* Remain faithful to our moral and formal commitments to stamp out crimes against humanity.
Most objective analysts would agree that Israel has the ability to help solve problems in the second, third and fourth categories. As a democracy, Israel has fostered a scientific and engineering base that ranks among the best in the world. Its particular strength is its talent for innovation and discovery in technology and tactics. I his talent should be exploited fully by the United States and applied to weapons systems for conducting low-intensity conflict.
Apart from its intellectual and scientific potential, Israel's geographic position vis-a-vis the Persian Gulf and the Mediterranean warrants its inclusion in plans for a contingent response to Soviet operations in the region. Although the Joint Chiefs are correct in saying that terrain closer to the Persian Gulf would provide a more responsive and militarily sound defense of the peninsula's oil reserves, Israel is the closest the United States has been able to get since the fall of the shah.
As a democracy, Israel also provides stability and the predictability of long-term access. It is not as subject to the vicissitudes that accompany changing regimes in other Middle East countries. Commitments made by a Likud-dominated government are likely to be fulfilled by a successor Labor government.
The United States and all other civilized nations have a special interest in the security of Israel. For more than two millennia, Jews have been persecuted. On occasion, the United States has been a passive party to that persecution. No words in this essay nor in the volumes devoted to the history of the Jews can adequately capture the gravity of the sustained inhuman atrocity perpetrated against the Jews.
The new American president must tell his administration that the United States is unswerving in its commitment to the security of Israel. He must direct our military research, development, training and planning staffs to account for the full range of threats facing Israel.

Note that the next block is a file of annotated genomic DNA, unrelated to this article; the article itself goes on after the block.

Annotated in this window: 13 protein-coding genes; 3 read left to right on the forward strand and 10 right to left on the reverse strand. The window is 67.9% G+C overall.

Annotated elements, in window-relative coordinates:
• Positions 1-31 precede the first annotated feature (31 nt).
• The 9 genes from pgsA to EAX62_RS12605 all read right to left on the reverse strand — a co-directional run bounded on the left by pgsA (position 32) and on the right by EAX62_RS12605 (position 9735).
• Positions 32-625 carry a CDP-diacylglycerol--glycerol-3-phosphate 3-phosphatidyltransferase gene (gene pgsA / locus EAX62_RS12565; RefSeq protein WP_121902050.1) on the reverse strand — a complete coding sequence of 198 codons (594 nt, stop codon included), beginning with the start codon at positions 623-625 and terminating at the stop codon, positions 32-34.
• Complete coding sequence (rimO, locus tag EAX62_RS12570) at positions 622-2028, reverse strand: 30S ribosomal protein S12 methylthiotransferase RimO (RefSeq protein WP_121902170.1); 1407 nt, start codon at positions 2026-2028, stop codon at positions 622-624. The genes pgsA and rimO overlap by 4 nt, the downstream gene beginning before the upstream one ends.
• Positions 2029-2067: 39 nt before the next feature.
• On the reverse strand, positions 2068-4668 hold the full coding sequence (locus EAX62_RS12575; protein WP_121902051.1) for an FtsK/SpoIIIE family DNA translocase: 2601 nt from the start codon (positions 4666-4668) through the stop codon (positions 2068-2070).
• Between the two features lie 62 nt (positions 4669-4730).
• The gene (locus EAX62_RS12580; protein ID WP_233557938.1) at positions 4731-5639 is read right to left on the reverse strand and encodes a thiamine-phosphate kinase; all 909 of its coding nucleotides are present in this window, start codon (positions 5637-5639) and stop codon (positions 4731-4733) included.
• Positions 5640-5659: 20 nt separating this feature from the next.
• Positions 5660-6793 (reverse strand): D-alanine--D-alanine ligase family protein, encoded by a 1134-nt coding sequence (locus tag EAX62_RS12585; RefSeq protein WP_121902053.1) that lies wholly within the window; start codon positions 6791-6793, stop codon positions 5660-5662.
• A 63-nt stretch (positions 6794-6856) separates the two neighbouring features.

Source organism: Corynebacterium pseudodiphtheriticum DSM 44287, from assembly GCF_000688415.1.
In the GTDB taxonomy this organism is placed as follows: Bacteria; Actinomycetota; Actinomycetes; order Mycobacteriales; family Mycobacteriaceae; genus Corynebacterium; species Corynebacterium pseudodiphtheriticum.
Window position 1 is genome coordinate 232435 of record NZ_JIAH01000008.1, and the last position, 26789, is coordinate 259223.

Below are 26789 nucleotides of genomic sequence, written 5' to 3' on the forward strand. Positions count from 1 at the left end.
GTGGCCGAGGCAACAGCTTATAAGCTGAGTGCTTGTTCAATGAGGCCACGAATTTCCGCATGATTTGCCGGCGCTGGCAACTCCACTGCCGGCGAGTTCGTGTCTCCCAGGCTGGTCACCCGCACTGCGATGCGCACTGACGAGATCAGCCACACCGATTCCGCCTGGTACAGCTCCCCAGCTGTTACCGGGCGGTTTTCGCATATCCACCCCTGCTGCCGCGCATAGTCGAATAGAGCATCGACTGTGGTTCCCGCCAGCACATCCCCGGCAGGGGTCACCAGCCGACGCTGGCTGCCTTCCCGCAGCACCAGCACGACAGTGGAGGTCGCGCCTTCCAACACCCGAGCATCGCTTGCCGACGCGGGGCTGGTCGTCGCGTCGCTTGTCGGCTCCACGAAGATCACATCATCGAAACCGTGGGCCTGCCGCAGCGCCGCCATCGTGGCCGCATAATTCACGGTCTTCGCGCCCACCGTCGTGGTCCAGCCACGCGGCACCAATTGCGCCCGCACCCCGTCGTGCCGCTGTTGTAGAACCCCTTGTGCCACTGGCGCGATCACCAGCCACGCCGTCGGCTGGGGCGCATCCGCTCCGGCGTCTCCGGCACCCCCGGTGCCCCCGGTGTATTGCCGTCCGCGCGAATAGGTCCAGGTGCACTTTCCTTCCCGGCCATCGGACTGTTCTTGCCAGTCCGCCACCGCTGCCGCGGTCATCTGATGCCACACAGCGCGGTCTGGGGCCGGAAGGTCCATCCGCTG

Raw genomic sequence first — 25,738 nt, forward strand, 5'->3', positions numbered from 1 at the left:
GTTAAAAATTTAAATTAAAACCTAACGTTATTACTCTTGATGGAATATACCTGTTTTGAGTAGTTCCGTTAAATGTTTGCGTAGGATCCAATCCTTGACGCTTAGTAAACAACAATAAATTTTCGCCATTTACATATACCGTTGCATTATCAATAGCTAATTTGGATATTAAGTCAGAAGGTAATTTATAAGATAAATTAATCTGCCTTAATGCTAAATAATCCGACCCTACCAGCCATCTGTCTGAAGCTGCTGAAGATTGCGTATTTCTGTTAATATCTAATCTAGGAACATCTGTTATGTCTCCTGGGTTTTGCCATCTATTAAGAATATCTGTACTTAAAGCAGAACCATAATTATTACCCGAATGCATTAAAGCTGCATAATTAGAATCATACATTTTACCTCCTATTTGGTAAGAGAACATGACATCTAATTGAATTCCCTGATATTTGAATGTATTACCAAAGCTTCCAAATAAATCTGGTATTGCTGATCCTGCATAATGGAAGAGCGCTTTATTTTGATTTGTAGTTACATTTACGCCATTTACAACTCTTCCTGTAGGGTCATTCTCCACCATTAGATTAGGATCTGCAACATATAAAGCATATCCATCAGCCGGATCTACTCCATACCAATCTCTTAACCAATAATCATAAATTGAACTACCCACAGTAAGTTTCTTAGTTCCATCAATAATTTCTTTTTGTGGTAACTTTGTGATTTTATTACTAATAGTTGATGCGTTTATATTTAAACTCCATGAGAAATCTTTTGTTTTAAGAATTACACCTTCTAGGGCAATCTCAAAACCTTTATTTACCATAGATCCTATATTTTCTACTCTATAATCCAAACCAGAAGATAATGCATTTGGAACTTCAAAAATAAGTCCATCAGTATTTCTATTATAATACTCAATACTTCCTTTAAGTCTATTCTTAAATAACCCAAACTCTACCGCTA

Both Israel and the United States want a future without the constant threat of war. Soon, easily obtainable weapons technology will allow five countries in the region to obtain large supplies of long-range ballistic missiles armed with weapons of mass destruction. In 10 years, even the most powerful deterrent could be rendered irrelevant by an overwhelming pre-emptive strike. Steps must be taken to confront these emerging threats. Israel's military and aircraft companies should work closely with their American counterparts. Concurrently, a cabinet-level joint board should be formed to share information on our arms control history and doctrine of deterrence.
At best, however, these efforts can only delay catastrophe. Israel and the United States are committed to the idea that war is best prevented by resolving political disagreements. The pursuit of peace is the ultimate purpose of strategic cooperation. But it is here that fundamental questions are being raised. For nearly a generation, the United States and Israel have promoted the concept expressed in U.N. resolution 242. This calls for Israel's withdrawal from territories occupied in the 1967 Six Day War in exchange for an end to belligerency and the recognition of her sovereignty, territorial integrity and independence by the Arab states. But in recent months, Israel has resisted yielding any of the territory. While this is Israel's decision, there should be no misunderstanding that such a choice would have profound consequences for Israel's relationship with the United States.
Conferences such as this can provide a useful forum for illuminating new directions in strategic cooperation. But we must also face the fact that while the U.S. commitment to Israel's security is enduring, there is an expectation of reciprocal good faith on fundamental positions. Any departure from them weakens the trust upon which the relationship is founded.